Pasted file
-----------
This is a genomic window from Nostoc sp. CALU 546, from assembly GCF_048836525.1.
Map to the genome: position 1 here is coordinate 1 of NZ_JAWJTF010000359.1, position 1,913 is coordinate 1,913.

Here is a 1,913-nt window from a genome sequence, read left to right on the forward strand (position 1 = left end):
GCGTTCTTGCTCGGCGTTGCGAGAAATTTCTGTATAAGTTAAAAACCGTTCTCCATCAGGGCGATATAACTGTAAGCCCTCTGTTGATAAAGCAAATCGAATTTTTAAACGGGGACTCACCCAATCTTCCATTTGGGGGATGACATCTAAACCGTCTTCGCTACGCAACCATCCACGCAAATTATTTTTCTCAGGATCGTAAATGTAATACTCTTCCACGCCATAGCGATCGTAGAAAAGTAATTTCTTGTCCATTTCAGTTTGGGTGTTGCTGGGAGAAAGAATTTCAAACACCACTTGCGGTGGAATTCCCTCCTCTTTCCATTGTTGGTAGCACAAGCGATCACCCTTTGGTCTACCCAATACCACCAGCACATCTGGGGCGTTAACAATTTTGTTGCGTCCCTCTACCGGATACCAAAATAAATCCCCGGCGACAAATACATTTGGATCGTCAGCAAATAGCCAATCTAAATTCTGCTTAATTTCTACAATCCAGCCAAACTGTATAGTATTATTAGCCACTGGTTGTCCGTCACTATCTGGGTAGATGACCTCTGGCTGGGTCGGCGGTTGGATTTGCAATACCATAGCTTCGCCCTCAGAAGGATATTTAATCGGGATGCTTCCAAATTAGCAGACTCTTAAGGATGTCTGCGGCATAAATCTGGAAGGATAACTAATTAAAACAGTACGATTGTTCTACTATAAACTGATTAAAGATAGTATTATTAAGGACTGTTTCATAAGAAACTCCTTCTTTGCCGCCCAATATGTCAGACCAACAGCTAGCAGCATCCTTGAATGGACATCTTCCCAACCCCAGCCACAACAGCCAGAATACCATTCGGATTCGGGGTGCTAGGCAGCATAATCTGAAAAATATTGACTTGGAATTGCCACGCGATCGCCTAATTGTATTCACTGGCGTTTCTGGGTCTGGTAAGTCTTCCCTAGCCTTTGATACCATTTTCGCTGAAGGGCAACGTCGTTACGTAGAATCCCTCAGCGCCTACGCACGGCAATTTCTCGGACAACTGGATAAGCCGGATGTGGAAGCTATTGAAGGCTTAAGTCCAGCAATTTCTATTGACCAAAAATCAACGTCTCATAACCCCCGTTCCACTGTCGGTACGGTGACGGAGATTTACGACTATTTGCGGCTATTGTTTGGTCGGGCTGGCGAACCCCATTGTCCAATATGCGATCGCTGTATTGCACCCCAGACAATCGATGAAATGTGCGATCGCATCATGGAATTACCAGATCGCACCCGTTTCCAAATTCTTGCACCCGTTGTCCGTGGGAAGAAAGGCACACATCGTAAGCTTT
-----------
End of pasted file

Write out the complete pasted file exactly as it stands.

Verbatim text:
This is a genomic window from Nostoc sp. CALU 546, from assembly GCF_048836525.1.
Map to the genome: position 1 here is coordinate 1 of NZ_JAWJTF010000359.1, position 1,913 is coordinate 1,913.

Here is a 1,913-nt window from a genome sequence, read left to right on the forward strand (position 1 = left end):
GCGTTCTTGCTCGGCGTTGCGAGAAATTTCTGTATAAGTTAAAAACCGTTCTCCATCAGGGCGATATAACTGTAAGCCCTCTGTTGATAAAGCAAATCGAATTTTTAAACGGGGACTCACCCAATCTTCCATTTGGGGGATGACATCTAAACCGTCTTCGCTACGCAACCATCCACGCAAATTATTTTTCTCAGGATCGTAAATGTAATACTCTTCCACGCCATAGCGATCGTAGAAAAGTAATTTCTTGTCCATTTCAGTTTGGGTGTTGCTGGGAGAAAGAATTTCAAACACCACTTGCGGTGGAATTCCCTCCTCTTTCCATTGTTGGTAGCACAAGCGATCACCCTTTGGTCTACCCAATACCACCAGCACATCTGGGGCGTTAACAATTTTGTTGCGTCCCTCTACCGGATACCAAAATAAATCCCCGGCGACAAATACATTTGGATCGTCAGCAAATAGCCAATCTAAATTCTGCTTAATTTCTACAATCCAGCCAAACTGTATAGTATTATTAGCCACTGGTTGTCCGTCACTATCTGGGTAGATGACCTCTGGCTGGGTCGGCGGTTGGATTTGCAATACCATAGCTTCGCCCTCAGAAGGATATTTAATCGGGATGCTTCCAAATTAGCAGACTCTTAAGGATGTCTGCGGCATAAATCTGGAAGGATAACTAATTAAAACAGTACGATTGTTCTACTATAAACTGATTAAAGATAGTATTATTAAGGACTGTTTCATAAGAAACTCCTTCTTTGCCGCCCAATATGTCAGACCAACAGCTAGCAGCATCCTTGAATGGACATCTTCCCAACCCCAGCCACAACAGCCAGAATACCATTCGGATTCGGGGTGCTAGGCAGCATAATCTGAAAAATATTGACTTGGAATTGCCACGCGATCGCCTAATTGTATTCACTGGCGTTTCTGGGTCTGGTAAGTCTTCCCTAGCCTTTGATACCATTTTCGCTGAAGGGCAACGTCGTTACGTAGAATCCCTCAGCGCCTACGCACGGCAATTTCTCGGACAACTGGATAAGCCGGATGTGGAAGCTATTGAAGGCTTAAGTCCAGCAATTTCTATTGACCAAAAATCAACGTCTCATAACCCCCGTTCCACTGTCGGTACGGTGACGGAGATTTACGACTATTTGCGGCTATTGTTTGGTCGGGCTGGCGAACCCCATTGTCCAATATGCGATCGCTGTATTGCACCCCAGACAATCGATGAAATGTGCGATCGCATCATGGAATTACCAGATCGCACCCGTTTCCAAATTCTTGCACCCGTTGTCCGTGGGAAGAAAGGCACACATCGTAAGCTTT